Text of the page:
Brighton & Hove seafront covers an impressive 11km stretch of coastline. There promenade has dozens of cafes, restaurants, bars and clubs, as well as playgrounds, bandstands and a pier with arcades and ferris wheel. There is also a wonderful wide bike and pedestrian lane. It's a beautiful, leisurely way to explore the beachfront.
Amsterdam. Netherlands, 2007 Buy
Red Light Districts exist in most major cities in the world, however, Amsterdam's is probably the most famous. The Dutch pride themselves on their wholly liberal and tolerant attitude, and this follows with soft drugs and prostitution. Instead of criminalising these things the Dutch have chosen to regulate. Safety is paramount. In addition to preventing forced prostitution, the aim is an open and honest approach. Sex-workers here have their own union, police protection, frequent monitoring and testing and professional standards.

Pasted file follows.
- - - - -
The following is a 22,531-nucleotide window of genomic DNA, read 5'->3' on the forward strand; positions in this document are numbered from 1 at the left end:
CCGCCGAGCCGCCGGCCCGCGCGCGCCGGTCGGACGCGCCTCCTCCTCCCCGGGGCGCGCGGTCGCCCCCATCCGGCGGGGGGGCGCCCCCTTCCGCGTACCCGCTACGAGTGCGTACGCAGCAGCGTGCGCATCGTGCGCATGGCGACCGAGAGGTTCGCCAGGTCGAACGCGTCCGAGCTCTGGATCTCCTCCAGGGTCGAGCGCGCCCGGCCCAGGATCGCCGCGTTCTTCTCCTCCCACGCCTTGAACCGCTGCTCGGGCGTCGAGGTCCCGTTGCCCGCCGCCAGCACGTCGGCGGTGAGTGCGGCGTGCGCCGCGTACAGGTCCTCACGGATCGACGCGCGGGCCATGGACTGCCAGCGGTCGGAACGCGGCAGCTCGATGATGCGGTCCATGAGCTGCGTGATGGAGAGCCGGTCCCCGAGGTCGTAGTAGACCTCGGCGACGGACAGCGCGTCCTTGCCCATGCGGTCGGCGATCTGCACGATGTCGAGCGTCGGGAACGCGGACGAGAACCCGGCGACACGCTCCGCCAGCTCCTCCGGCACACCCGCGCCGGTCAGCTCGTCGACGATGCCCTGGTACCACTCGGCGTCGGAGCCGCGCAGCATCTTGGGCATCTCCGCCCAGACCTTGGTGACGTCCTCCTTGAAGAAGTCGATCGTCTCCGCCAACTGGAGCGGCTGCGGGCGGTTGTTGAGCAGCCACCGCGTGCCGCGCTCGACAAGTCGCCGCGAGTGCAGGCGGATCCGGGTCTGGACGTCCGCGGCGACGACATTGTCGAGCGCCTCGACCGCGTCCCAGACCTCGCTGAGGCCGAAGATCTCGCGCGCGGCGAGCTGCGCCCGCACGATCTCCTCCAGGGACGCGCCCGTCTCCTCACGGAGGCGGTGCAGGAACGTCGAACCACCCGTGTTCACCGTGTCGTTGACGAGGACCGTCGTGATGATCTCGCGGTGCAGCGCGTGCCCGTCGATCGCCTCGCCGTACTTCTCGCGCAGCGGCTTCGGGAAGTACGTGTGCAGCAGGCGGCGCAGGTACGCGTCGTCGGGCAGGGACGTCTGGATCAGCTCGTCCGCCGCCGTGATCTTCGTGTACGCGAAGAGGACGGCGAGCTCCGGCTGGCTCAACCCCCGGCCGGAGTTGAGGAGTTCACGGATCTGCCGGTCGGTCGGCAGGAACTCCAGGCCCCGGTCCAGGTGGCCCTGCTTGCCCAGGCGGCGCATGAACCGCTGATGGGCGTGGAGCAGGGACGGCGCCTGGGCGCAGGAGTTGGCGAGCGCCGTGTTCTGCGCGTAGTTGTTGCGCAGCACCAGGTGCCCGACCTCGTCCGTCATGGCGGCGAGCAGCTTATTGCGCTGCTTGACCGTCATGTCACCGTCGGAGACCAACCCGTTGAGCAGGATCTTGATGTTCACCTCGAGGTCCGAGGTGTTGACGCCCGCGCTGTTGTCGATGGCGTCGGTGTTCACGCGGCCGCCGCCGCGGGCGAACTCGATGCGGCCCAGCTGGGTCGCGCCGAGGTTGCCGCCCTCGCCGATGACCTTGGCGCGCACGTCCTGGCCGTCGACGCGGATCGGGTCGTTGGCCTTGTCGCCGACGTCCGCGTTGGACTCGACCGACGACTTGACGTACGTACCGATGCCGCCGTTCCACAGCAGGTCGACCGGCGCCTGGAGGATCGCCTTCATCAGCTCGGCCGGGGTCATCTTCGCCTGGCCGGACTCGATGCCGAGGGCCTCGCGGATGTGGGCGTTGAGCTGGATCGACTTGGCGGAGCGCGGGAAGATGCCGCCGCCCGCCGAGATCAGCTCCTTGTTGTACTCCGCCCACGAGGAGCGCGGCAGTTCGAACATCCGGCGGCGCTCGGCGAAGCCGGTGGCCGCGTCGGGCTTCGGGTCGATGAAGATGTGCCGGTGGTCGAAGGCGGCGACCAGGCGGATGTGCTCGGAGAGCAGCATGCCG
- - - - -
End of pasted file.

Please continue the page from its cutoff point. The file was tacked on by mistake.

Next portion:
Paris, France, 2015 Buy
The Axe Historique, or Voie Triomphale, is a line of monuments, buildings and thoroughfares that extends from the centre of Paris to the west. It began with the creation of the Champs Élysées, between the Louvre and Arc De Triomphe. In the 1950s, the area around La Défense was marked out to become a new business district, and high-rise office buildings were built along the avenue. It was not until the 1980s, under president François Mitterrand, that a project was initiated to build a modern 20th century version of the Arc de Triomphe. Today this is known as L'Arche de la Défense. Looking back towards the Louvre, the Axe Historique is an impressive sight viewed atop the steps underneath this arch.
London, United Kingdom, 2016 Buy